43/365 days of blogging
You can read part 1 of the story here.
I loaded her into the truck, not really in a huge hurry, after all she was breathing fine now, and headed for the hospital. By the time I got her to the truck, and strapped her in, and drove about 2 blocks, I noticed that she was “dusky” around her mouth. I looked at her chest and it wasn’t moving. The amount of panic that came over me I can not even begin to explain in any words that exist in Websters Dictionary. I started unbuckling her out of her car seat and I vaguely heard the words “do you want me to pull over?” “NO I screamed, just keep driving!” I laid her across my lap and started to do CPR, thanking God that I had only been certified for about 4 months in Kindersaver (infant CPR). I noticed after a few breaths that she was breathing again and her color had come back.
A few minutes later we arrived at the emergency room at Children’s Mercy Hospital in Kansas City, Mo. I laid her back in her car seat and carried her in and set her car seat and all up on the counter of the ER desk. A nurse started speaking to me asking me what she needed to be seen for and before she finished the sentence she grabbed my baby car seat and all, and whisked her away to a room. I stood there with a blank look on my face for what seemed like an eternity, and then began beating on the closed and locked door that separated me from my newborn. A woman came out and I darted through the doors and started looking room to room for her.
Upon finding her, there were so many doctors and nurses around her that I really couldn’t see anything that they were trying to do so I had to listen very carefully. A woman, a nurse I think, came over to me and said that I would have to leave the room until they finished assessing her. I refused and almost dared them to throw me out. After a few minutes, they stopped fighting me and ordered me to stand in the corner of the room and out-of-the-way. So I did, grateful that I could stay with her. I began to listen intently to what they were saying. I heard a lot of medical terms like, intubation, obstruction, CT, IV, retractional breathing, and lots of others I didn’t even know what they meant. Finally a doctor came over to me and asked if she could have swallowed anything, or had been sick of late. I began to explain the events of the last 4 weeks and the once again whisked her away to do a cat scan of her head.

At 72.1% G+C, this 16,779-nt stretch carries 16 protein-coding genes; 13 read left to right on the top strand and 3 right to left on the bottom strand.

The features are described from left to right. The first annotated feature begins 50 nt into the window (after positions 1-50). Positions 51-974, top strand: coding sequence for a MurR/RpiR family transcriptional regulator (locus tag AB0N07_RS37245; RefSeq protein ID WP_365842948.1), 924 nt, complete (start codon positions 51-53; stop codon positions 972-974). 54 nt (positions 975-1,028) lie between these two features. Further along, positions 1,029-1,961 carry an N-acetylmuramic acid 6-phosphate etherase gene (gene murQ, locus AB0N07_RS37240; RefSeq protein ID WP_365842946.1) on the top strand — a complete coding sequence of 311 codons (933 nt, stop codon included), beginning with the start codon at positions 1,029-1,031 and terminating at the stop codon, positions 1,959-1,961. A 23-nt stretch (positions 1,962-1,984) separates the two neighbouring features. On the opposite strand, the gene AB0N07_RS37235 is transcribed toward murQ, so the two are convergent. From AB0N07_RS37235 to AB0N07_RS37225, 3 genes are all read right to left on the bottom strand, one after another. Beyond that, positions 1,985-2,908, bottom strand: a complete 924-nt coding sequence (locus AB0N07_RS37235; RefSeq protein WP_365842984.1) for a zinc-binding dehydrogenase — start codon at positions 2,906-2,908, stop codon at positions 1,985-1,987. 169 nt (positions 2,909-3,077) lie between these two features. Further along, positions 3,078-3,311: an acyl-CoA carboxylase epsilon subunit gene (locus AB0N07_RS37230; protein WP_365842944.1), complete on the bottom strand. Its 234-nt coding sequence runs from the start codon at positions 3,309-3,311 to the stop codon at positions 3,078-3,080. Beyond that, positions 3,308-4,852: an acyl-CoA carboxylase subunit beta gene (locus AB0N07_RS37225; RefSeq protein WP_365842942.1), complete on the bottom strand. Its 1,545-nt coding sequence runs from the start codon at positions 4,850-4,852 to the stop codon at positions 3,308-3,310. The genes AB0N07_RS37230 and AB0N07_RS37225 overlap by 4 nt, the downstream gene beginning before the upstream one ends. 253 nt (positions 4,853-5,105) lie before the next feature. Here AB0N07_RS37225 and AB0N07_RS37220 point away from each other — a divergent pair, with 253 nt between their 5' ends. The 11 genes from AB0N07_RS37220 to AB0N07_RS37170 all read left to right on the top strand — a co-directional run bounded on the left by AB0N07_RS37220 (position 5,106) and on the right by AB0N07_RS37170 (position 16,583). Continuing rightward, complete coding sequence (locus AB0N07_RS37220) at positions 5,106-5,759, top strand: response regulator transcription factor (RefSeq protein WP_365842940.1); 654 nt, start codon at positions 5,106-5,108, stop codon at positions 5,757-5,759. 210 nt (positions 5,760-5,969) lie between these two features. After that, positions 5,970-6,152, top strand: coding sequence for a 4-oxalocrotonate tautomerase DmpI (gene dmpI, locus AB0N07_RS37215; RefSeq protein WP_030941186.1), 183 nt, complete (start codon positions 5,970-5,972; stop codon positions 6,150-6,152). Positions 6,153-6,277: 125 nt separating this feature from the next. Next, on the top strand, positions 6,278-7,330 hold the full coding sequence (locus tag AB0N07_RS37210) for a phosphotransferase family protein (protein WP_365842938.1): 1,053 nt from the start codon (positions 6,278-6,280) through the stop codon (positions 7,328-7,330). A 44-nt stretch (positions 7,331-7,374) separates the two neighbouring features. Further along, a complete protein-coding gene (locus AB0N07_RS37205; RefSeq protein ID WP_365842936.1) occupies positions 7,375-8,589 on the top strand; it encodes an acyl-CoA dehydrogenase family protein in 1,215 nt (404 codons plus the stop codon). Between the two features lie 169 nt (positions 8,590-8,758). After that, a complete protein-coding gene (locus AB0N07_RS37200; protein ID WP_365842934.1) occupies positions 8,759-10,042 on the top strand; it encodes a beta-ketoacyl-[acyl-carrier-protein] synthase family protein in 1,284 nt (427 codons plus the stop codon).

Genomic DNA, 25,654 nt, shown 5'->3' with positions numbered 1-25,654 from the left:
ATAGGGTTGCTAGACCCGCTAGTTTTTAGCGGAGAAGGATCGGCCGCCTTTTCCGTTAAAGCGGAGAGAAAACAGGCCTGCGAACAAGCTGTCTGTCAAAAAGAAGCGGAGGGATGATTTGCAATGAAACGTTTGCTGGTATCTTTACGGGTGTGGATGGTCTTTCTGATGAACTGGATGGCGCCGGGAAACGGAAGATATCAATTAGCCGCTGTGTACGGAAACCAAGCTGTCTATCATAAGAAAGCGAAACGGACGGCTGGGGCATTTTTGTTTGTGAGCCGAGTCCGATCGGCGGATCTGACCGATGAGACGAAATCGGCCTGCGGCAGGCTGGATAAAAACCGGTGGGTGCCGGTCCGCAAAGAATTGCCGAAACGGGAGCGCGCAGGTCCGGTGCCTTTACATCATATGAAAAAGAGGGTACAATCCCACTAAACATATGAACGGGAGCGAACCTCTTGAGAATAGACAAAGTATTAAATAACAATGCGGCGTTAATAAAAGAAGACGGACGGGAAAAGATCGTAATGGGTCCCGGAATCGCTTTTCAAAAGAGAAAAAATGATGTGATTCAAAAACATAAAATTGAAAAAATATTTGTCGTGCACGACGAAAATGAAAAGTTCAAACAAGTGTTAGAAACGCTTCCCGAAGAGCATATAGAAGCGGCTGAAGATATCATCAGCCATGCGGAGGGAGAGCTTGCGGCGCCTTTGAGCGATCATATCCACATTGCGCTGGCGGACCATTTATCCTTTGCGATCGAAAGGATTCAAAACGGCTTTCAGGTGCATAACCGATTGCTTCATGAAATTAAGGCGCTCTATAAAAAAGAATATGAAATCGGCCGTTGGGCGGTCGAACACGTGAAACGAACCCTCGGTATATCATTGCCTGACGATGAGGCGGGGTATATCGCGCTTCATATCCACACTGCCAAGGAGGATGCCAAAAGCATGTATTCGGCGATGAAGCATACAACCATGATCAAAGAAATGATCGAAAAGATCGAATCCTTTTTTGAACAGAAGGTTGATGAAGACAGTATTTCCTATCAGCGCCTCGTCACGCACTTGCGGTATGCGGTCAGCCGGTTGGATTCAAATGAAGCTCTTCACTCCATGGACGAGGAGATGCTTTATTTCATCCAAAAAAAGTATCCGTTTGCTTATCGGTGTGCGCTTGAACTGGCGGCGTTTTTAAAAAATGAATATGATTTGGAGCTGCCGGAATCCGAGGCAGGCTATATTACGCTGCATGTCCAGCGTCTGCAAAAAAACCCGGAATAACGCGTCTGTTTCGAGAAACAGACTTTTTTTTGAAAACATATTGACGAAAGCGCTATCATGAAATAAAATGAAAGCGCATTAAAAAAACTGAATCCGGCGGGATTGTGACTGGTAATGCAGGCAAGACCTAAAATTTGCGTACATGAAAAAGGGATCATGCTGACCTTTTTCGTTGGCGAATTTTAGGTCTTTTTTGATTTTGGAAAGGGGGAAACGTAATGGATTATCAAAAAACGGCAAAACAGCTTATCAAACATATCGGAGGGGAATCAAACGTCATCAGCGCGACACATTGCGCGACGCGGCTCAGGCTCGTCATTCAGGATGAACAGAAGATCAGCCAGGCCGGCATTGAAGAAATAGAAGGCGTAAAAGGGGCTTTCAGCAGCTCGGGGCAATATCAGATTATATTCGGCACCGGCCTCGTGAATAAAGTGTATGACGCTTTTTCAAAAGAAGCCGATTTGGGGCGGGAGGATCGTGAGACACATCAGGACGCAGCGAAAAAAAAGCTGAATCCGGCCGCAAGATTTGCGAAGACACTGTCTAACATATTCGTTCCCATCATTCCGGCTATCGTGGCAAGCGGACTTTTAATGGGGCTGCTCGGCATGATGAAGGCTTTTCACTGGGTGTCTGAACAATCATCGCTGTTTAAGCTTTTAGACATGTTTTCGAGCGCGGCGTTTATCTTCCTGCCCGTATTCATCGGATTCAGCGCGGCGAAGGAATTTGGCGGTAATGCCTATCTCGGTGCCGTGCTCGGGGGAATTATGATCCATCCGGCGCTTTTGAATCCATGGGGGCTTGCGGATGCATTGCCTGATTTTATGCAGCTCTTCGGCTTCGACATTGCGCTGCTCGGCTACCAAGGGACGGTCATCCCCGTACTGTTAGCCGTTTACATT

A woman from admitting came to the room and wanted me to sign some papers for insurance purposes and admitting. I informed her we were just in the ER and that she was not being admitted. I was informed that after the CT my baby was being admitted to ICU for observation. I got pretty angry at her and told her that if she wanted me to sign her papers that she could bring them to me later in ICU to sign and I would do it there.
Fast forward about 3 hours, I was called into a consultation room to speak with the doctors and some nurses. Upon entering the room a doctor by the name of Dr. Woods held out his hand for me to shake and introduced himself. There were two other doctors in the room, whose names escape me at this point, and several nurses, one by the name of Cathy Burke. They turned on a TV and began showing me a video of a scope they had done on Micah and started explaining that they were unable to intubate her because of a “mass” that they found in her airway, and that they needed to do surgery to try to remove the “mass” but that they needed to do a biopsy of it to determine if it was benign or not. I said “ok so what does that mean?” He replied “Jeannie, we are pretty sure that your daughter has a tumor in her throat and the only way to find out if it is malignant or not, is to do a biopsy of it.” Again, I said “So what does that mean?” He then said “We don’t know if it is cancer or not, but a biopsy will tell us for sure. We would like to schedule her for surgery this afternoon.” Wait a minute! Did I hear the word cancer? Cancer? I said “What are you talking about? Babies don’t get cancer, old people die from cancer.”
So as it was…there I sat…in a room with 7 strangers, all alone, learning my 5 week old daughter had cancer. You see, upon arriving at the hospital that morning, my husband at the time, said to me as I was going into the ER, “Call me when you know something”, as he was driving away to go to work. I was all alone. No family. No friends. No support. Just me in a room with strangers. I cried.